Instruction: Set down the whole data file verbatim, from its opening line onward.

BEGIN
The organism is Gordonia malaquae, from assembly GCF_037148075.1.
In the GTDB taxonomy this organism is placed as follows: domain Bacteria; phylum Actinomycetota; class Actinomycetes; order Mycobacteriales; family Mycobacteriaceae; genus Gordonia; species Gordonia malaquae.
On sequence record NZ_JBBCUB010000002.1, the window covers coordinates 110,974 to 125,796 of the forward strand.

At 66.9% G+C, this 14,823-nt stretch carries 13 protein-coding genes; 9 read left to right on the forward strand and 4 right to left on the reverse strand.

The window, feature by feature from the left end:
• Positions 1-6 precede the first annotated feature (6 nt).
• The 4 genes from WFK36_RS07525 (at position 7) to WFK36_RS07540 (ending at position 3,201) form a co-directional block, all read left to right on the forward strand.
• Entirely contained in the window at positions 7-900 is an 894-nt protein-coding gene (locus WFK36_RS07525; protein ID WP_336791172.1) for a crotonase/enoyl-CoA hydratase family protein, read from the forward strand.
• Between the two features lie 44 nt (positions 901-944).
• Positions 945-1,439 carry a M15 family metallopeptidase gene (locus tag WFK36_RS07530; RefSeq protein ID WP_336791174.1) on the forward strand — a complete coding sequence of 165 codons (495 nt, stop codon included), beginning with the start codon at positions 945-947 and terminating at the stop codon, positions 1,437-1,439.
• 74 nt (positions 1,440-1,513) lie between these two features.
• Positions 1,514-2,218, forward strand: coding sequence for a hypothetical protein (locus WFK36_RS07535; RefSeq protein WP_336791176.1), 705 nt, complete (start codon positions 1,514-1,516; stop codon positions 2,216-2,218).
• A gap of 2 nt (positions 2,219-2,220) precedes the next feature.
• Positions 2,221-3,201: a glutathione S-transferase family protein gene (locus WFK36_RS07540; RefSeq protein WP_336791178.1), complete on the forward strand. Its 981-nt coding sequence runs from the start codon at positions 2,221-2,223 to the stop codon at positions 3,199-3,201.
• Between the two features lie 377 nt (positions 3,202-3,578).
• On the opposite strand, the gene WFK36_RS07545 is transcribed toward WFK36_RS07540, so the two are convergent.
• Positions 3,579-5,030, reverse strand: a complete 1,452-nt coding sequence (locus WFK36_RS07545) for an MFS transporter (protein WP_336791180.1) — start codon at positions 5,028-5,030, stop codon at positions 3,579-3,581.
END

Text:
The organism is Gordonia malaquae, from assembly GCF_037148075.1.
In the GTDB taxonomy this organism is placed as follows: domain Bacteria; phylum Actinomycetota; class Actinomycetes; order Mycobacteriales; family Mycobacteriaceae; genus Gordonia; species Gordonia malaquae.
On sequence record NZ_JBBCUB010000002.1, the window covers coordinates 110,974 to 125,796 of the forward strand.

At 66.9% G+C, this 14,823-nt stretch carries 13 protein-coding genes; 9 read left to right on the forward strand and 4 right to left on the reverse strand.

The window, feature by feature from the left end:
• Positions 1-6 precede the first annotated feature (6 nt).
• The 4 genes from WFK36_RS07525 (at position 7) to WFK36_RS07540 (ending at position 3,201) form a co-directional block, all read left to right on the forward strand.
• Entirely contained in the window at positions 7-900 is an 894-nt protein-coding gene (locus WFK36_RS07525; protein ID WP_336791172.1) for a crotonase/enoyl-CoA hydratase family protein, read from the forward strand.
• Between the two features lie 44 nt (positions 901-944).
• Positions 945-1,439 carry a M15 family metallopeptidase gene (locus tag WFK36_RS07530; RefSeq protein ID WP_336791174.1) on the forward strand — a complete coding sequence of 165 codons (495 nt, stop codon included), beginning with the start codon at positions 945-947 and terminating at the stop codon, positions 1,437-1,439.
• 74 nt (positions 1,440-1,513) lie between these two features.
• Positions 1,514-2,218, forward strand: coding sequence for a hypothetical protein (locus WFK36_RS07535; RefSeq protein WP_336791176.1), 705 nt, complete (start codon positions 1,514-1,516; stop codon positions 2,216-2,218).
• A gap of 2 nt (positions 2,219-2,220) precedes the next feature.
• Positions 2,221-3,201: a glutathione S-transferase family protein gene (locus WFK36_RS07540; RefSeq protein WP_336791178.1), complete on the forward strand. Its 981-nt coding sequence runs from the start codon at positions 2,221-2,223 to the stop codon at positions 3,199-3,201.
• Between the two features lie 377 nt (positions 3,202-3,578).
• On the opposite strand, the gene WFK36_RS07545 is transcribed toward WFK36_RS07540, so the two are convergent.
• Positions 3,579-5,030, reverse strand: a complete 1,452-nt coding sequence (locus WFK36_RS07545) for an MFS transporter (protein WP_336791180.1) — start codon at positions 5,028-5,030, stop codon at positions 3,579-3,581.